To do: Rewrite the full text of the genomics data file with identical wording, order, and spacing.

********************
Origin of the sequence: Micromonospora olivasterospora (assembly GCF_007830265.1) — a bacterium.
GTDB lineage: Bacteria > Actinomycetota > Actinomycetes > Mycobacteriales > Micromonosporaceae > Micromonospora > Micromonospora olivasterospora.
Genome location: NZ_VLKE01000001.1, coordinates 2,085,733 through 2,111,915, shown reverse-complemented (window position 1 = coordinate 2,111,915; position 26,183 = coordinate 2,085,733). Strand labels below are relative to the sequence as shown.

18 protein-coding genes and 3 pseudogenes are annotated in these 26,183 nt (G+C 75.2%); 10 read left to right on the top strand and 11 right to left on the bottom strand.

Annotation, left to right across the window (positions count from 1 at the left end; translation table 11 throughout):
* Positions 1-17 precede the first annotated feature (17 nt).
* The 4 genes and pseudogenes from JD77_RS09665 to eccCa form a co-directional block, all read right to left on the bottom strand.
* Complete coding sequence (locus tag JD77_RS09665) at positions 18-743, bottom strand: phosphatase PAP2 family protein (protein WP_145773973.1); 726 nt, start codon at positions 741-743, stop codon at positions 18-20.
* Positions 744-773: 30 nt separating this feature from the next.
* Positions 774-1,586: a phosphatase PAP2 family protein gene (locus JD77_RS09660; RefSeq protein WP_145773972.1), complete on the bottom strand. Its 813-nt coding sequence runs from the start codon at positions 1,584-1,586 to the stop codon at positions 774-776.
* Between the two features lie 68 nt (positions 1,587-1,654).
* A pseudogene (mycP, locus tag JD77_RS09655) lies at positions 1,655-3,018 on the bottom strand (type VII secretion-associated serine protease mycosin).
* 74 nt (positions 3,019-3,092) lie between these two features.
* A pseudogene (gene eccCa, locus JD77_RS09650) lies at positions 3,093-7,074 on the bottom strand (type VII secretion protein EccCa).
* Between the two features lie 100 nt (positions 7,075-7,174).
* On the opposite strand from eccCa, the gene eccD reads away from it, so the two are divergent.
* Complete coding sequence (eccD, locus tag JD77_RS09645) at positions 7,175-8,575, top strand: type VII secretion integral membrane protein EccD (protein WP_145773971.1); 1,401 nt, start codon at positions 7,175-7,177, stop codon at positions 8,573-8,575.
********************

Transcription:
Origin of the sequence: Micromonospora olivasterospora (assembly GCF_007830265.1) — a bacterium.
GTDB lineage: Bacteria > Actinomycetota > Actinomycetes > Mycobacteriales > Micromonosporaceae > Micromonospora > Micromonospora olivasterospora.
Genome location: NZ_VLKE01000001.1, coordinates 2,085,733 through 2,111,915, shown reverse-complemented (window position 1 = coordinate 2,111,915; position 26,183 = coordinate 2,085,733). Strand labels below are relative to the sequence as shown.

18 protein-coding genes and 3 pseudogenes are annotated in these 26,183 nt (G+C 75.2%); 10 read left to right on the top strand and 11 right to left on the bottom strand.

Annotation, left to right across the window (positions count from 1 at the left end; translation table 11 throughout):
* Positions 1-17 precede the first annotated feature (17 nt).
* The 4 genes and pseudogenes from JD77_RS09665 to eccCa form a co-directional block, all read right to left on the bottom strand.
* Complete coding sequence (locus tag JD77_RS09665) at positions 18-743, bottom strand: phosphatase PAP2 family protein (protein WP_145773973.1); 726 nt, start codon at positions 741-743, stop codon at positions 18-20.
* Positions 744-773: 30 nt separating this feature from the next.
* Positions 774-1,586: a phosphatase PAP2 family protein gene (locus JD77_RS09660; RefSeq protein WP_145773972.1), complete on the bottom strand. Its 813-nt coding sequence runs from the start codon at positions 1,584-1,586 to the stop codon at positions 774-776.
* Between the two features lie 68 nt (positions 1,587-1,654).
* A pseudogene (mycP, locus tag JD77_RS09655) lies at positions 1,655-3,018 on the bottom strand (type VII secretion-associated serine protease mycosin).
* 74 nt (positions 3,019-3,092) lie between these two features.
* A pseudogene (gene eccCa, locus JD77_RS09650) lies at positions 3,093-7,074 on the bottom strand (type VII secretion protein EccCa).
* Between the two features lie 100 nt (positions 7,075-7,174).
* On the opposite strand from eccCa, the gene eccD reads away from it, so the two are divergent.
* Complete coding sequence (eccD, locus tag JD77_RS09645) at positions 7,175-8,575, top strand: type VII secretion integral membrane protein EccD (protein WP_145773971.1); 1,401 nt, start codon at positions 7,175-7,177, stop codon at positions 8,573-8,575.